Self-build homes around flooded claypit at former Hamsey Brickworks site approved

Proposals for a self-build housing development around the edge of a flooded clay pit in South Chailey have been given the go ahead by Lewes planners.

Friday, 9th July 2021, 11:03 am

On Wednesday (July 7), Lewes District Council’s planning committee granted outline permission for up to 12 self-build houses around a flooded clay pit at the former Hamsey Brickworks site, off of South Road.

While approved, development the site had proven to be controversial with many local residents and Hamsey Parish Council. Among those to raise objections was ward councillor Isabelle Linington (Con).

In a letter read at the meeting, Cllr Linington said: “I objected to this application as soon as I knew about it. It is totally unnecessary development on a site that should be left in a natural state. Please do not be fooled by the glossy brochure and the labelling of these houses as custom build.

Indicative layout of proposed new homes at the former Hamsey Brickworks site
Indicative layout of proposed new homes at the former Hamsey Brickworks site

“The purchasers of these houses will have very little choice of how to build these houses as they will be restricted to one or two suppliers and will have to meet a design code. The choice will be how to put together boxes in a limited way.” 

She added: “I urge you to refuse this application on the basis that: this site is outside the planning boundary; the houses do not meet the definition of self/custom build; the area could be could be improved as a nature reserve or just left as it is; any biodiversity improvements will be offset by the disturbance to wildlife; and the development is not sustainable, as residents will have to rely on their cars.”

These concerns appeared to be shared by many of the committee members, with several voicing apprehension around the location, the lack of affordable housing and its impact on both biodiversity and the local habitat.

The committee also heard how it remained unclear whether 12 properties could definitely fit on the site, as an indicative design was considered unacceptable due to its potential impact on a nearby ancient woodland. 

Another element of the proposals which appeared to be troubling for members was an offer from the developers to pay up to £100,000 towards the construction of a footway connecting the site with Cooksbridge.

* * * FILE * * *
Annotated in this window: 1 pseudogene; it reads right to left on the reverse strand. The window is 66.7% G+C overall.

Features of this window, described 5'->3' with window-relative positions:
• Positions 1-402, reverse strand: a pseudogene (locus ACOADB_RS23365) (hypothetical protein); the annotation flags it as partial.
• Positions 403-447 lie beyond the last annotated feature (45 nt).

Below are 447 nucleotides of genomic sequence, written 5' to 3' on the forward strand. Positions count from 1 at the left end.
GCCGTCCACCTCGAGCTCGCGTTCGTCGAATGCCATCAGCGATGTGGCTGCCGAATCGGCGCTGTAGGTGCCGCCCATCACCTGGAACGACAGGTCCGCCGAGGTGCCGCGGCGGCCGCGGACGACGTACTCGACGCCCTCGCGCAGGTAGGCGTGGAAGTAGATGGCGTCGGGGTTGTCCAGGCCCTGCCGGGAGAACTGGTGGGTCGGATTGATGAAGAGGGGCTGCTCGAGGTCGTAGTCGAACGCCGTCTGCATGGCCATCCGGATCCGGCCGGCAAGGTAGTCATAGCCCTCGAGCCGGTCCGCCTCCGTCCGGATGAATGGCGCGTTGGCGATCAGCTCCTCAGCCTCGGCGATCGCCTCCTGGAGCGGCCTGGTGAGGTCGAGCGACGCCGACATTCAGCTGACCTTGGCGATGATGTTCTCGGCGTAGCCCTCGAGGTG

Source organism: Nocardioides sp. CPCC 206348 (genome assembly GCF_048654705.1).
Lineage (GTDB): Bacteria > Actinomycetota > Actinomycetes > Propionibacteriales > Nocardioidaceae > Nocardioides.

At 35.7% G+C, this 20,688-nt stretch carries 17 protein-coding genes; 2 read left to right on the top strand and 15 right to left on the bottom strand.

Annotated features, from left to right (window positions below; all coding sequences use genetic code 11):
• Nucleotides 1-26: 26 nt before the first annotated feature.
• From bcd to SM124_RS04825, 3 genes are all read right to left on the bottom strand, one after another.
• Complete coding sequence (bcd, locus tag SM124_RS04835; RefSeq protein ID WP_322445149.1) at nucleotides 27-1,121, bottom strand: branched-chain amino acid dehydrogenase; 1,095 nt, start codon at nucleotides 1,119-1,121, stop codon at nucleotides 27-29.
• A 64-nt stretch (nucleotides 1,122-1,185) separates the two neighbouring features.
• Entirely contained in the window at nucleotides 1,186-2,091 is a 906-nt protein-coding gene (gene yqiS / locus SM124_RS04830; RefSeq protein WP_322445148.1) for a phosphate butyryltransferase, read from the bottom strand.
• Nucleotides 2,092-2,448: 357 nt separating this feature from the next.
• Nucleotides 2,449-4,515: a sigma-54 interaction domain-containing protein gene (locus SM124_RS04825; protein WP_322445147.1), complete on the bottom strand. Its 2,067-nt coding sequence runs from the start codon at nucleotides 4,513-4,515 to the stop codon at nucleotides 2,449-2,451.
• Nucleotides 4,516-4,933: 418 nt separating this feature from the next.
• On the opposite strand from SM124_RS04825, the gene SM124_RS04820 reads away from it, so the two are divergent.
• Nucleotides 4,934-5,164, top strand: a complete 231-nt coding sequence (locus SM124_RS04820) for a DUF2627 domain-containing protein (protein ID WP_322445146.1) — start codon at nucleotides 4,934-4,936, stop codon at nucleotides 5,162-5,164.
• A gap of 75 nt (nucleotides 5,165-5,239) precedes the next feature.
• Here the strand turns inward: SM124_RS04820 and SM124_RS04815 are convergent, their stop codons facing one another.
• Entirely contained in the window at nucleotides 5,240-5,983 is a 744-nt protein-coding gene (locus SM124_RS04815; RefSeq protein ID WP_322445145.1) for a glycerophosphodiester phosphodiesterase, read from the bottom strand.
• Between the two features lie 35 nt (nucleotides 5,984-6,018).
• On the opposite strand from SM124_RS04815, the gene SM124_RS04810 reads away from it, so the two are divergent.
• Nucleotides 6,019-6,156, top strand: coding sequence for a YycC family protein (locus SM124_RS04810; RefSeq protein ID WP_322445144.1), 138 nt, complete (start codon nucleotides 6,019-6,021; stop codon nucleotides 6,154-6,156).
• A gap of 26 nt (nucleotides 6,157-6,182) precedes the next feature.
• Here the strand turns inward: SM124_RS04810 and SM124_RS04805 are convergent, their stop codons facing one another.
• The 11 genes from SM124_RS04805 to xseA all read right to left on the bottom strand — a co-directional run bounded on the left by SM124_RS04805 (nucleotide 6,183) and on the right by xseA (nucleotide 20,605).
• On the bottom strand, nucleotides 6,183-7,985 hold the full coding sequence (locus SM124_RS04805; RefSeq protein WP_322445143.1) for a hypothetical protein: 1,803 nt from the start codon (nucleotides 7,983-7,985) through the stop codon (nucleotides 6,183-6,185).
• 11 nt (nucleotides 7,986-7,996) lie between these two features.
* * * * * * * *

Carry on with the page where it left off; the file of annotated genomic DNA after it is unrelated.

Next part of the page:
Council officers said this contribution was not seen as necessary or requested by technical officers and as such could not lawfully be considered as part of the application.

Such was the apprehension, that an initial vote on granting outline planning was defeated. Despite this, as the debate continued, members could not agree on reasons for refusal which the committee felt confident in backing.

The stalemate was eventually broken after an intervention from Cllr Jim Lord (Con, Seaford North), who argued that many of the concerns could be given greater weight at the reserved matters stage.

He said: “To be honest with you, initially I did consider we should move away from this particular application. I now feel that the committee has no grounds to refuse it at this particular moment in time.

“I therefore think it would be better for everybody that we should allow this proposal in outline form, subject to the conditions which have been discussed in quite some detail this evening and I don’t think the developer has even considered at this moment in time.

“We should allow this proposal to go forward to its next stage and when it comes back to us as a full planning application, we will then be in the position to say we don’t like it because of x,y and z and the self-build criteria isn’t quite suitable.”

Following further discussion the application was granted outline planning permission with six votes for, one against and three abstaining. 

For further information on the proposals see application reference LW/20/0609 on the Lewes District Council website